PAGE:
A federal judge on Thursday struck down a ban on corporate campaign contributions, a move that could have a far-reaching impact in the world of politics and beyond.
The ruling is expected to be appealed, and will likely eventually wind its way to the Supreme Court. But, according to Politico, if it survives it would mean that corporations would be able to donate the same amount of money to political candidates as individuals can: $2,500 for the primary contest and then another $2,500 for the general election.
U.S. District Judge James Cacheris based his ruling largely on a controversial 2010 decision by the Supreme Court widely known as Citizens United. That decision gave corporations the right to spend unlimited amounts of money on third-party ads supporting or opposing political candidates, but stopped short of allowing them to donate directly to a candidate's campaign.
The Associated Press has the pull quote from the written decision:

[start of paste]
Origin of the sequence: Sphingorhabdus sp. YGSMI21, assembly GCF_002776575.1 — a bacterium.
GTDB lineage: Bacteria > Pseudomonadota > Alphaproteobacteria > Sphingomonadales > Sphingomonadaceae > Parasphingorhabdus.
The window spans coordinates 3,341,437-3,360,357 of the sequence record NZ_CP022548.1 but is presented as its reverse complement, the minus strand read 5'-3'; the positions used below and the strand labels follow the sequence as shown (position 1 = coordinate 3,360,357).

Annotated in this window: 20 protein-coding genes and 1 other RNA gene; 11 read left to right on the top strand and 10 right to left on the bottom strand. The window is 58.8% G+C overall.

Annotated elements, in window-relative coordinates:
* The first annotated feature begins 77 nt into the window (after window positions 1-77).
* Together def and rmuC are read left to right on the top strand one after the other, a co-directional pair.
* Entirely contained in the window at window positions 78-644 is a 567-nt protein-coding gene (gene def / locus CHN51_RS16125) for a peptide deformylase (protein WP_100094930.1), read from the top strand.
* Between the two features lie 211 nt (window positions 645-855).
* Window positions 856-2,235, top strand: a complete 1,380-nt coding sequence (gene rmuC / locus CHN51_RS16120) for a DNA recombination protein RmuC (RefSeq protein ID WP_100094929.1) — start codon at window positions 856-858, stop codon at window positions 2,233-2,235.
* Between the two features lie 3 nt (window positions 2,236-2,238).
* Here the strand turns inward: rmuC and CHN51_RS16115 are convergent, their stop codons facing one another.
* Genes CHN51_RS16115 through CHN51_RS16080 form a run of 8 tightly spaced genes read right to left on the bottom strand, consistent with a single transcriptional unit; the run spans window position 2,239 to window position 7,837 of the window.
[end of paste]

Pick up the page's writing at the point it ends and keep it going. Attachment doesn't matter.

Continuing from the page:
"(F)or better or worse, Citizens United held that there is no distinction between an individual and a corporation with respect to political speech," Cacheris wrote in his 52-page opinion. "Thus, if an individual can make direct contributions within (the law's) limits, a corporation cannot be banned from doing the same thing."
The impact of the ruling could grow exponentially if combined with expected legal challenges to the existing contribution limits.
Naturally, opponents of corporate donations are already sounding the alarm.
"If you were to hypothetically eliminate the ban on corporate contributions and the contribution limits, you would establish a system of legalized corruption of our government and our elected officials," Fred Wertheimer, president of Democracy 21, told Politico. "I can’t see the courts going there, but you have to deal with these things one step at a time."
The ruling was part of a criminal case brought by the federal government against two men who allegedly reimbursed their employees for their contributions to Hillary Clinton’s 2006 Senate campaign and her 2008 presidential run.